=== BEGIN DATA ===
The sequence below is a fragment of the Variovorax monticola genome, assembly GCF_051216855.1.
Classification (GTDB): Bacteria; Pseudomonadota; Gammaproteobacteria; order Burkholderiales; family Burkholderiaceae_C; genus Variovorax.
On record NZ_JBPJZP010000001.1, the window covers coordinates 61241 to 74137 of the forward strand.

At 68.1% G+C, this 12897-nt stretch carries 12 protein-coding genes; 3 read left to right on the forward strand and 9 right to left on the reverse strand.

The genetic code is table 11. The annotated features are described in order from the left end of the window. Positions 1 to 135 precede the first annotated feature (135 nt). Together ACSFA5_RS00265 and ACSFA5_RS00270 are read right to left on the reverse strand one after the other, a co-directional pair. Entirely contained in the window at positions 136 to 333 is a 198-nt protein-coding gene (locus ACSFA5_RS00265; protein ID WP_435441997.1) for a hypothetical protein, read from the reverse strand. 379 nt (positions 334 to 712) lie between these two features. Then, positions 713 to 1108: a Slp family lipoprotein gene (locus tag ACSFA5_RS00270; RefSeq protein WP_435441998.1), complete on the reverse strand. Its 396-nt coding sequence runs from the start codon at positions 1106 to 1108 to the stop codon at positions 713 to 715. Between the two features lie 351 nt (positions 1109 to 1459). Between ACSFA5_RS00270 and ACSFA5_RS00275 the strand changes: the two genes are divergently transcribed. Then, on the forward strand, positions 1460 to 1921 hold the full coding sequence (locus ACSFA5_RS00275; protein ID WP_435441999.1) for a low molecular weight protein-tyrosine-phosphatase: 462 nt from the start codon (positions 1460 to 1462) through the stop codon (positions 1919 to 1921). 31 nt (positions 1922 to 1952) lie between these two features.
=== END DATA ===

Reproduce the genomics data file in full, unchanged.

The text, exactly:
The sequence below is a fragment of the Variovorax monticola genome, assembly GCF_051216855.1.
Classification (GTDB): Bacteria; Pseudomonadota; Gammaproteobacteria; order Burkholderiales; family Burkholderiaceae_C; genus Variovorax.
On record NZ_JBPJZP010000001.1, the window covers coordinates 61241 to 74137 of the forward strand.

At 68.1% G+C, this 12897-nt stretch carries 12 protein-coding genes; 3 read left to right on the forward strand and 9 right to left on the reverse strand.

The genetic code is table 11. The annotated features are described in order from the left end of the window. Positions 1 to 135 precede the first annotated feature (135 nt). Together ACSFA5_RS00265 and ACSFA5_RS00270 are read right to left on the reverse strand one after the other, a co-directional pair. Entirely contained in the window at positions 136 to 333 is a 198-nt protein-coding gene (locus ACSFA5_RS00265; protein ID WP_435441997.1) for a hypothetical protein, read from the reverse strand. 379 nt (positions 334 to 712) lie between these two features. Then, positions 713 to 1108: a Slp family lipoprotein gene (locus tag ACSFA5_RS00270; RefSeq protein WP_435441998.1), complete on the reverse strand. Its 396-nt coding sequence runs from the start codon at positions 1106 to 1108 to the stop codon at positions 713 to 715. Between the two features lie 351 nt (positions 1109 to 1459). Between ACSFA5_RS00270 and ACSFA5_RS00275 the strand changes: the two genes are divergently transcribed. Then, on the forward strand, positions 1460 to 1921 hold the full coding sequence (locus ACSFA5_RS00275; protein ID WP_435441999.1) for a low molecular weight protein-tyrosine-phosphatase: 462 nt from the start codon (positions 1460 to 1462) through the stop codon (positions 1919 to 1921). 31 nt (positions 1922 to 1952) lie between these two features.